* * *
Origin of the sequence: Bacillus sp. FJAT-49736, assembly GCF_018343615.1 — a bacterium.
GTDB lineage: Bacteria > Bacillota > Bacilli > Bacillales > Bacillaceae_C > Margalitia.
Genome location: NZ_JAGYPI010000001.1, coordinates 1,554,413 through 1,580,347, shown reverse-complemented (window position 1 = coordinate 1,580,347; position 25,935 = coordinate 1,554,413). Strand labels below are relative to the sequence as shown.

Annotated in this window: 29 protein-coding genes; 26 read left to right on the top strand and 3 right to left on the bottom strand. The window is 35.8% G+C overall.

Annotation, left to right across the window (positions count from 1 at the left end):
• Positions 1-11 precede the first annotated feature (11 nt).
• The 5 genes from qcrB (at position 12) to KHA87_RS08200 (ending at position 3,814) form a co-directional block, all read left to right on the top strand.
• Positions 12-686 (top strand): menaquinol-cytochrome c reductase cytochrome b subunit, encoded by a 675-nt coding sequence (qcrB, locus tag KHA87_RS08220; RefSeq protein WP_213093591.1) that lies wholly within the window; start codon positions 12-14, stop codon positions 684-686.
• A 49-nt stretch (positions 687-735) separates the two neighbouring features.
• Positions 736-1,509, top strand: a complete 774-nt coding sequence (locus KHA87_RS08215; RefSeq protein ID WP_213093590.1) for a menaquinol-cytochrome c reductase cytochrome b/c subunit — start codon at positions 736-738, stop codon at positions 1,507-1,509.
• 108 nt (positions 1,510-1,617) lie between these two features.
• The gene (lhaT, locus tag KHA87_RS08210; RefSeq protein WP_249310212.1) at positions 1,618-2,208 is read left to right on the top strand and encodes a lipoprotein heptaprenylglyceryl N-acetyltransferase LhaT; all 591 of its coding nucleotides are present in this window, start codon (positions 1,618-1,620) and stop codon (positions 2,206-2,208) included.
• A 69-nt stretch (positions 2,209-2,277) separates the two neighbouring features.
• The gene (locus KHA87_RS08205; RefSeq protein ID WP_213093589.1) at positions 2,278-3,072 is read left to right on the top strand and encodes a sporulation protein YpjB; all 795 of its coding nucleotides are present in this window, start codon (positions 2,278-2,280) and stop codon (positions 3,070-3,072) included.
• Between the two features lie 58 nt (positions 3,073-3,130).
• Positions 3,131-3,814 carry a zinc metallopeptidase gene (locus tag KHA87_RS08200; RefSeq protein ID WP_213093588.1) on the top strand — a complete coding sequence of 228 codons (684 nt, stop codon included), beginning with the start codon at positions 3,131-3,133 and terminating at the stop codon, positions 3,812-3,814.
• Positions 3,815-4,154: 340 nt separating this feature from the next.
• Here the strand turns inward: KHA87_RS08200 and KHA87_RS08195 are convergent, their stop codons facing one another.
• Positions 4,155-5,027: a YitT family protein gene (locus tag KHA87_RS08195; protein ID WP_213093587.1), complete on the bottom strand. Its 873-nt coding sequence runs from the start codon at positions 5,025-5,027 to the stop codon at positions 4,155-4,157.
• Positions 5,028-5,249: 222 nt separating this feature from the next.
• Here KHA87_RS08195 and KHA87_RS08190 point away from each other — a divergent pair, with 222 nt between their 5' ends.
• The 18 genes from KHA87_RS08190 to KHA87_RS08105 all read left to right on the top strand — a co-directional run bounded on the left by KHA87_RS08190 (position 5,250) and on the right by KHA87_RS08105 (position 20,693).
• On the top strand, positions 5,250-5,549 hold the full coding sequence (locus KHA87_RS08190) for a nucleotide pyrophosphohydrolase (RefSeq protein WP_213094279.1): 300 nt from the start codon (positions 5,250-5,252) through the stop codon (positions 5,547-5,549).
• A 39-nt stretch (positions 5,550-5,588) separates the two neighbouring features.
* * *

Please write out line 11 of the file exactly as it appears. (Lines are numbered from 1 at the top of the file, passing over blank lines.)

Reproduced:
• 108 nt (positions 1,510-1,617) lie between these two features.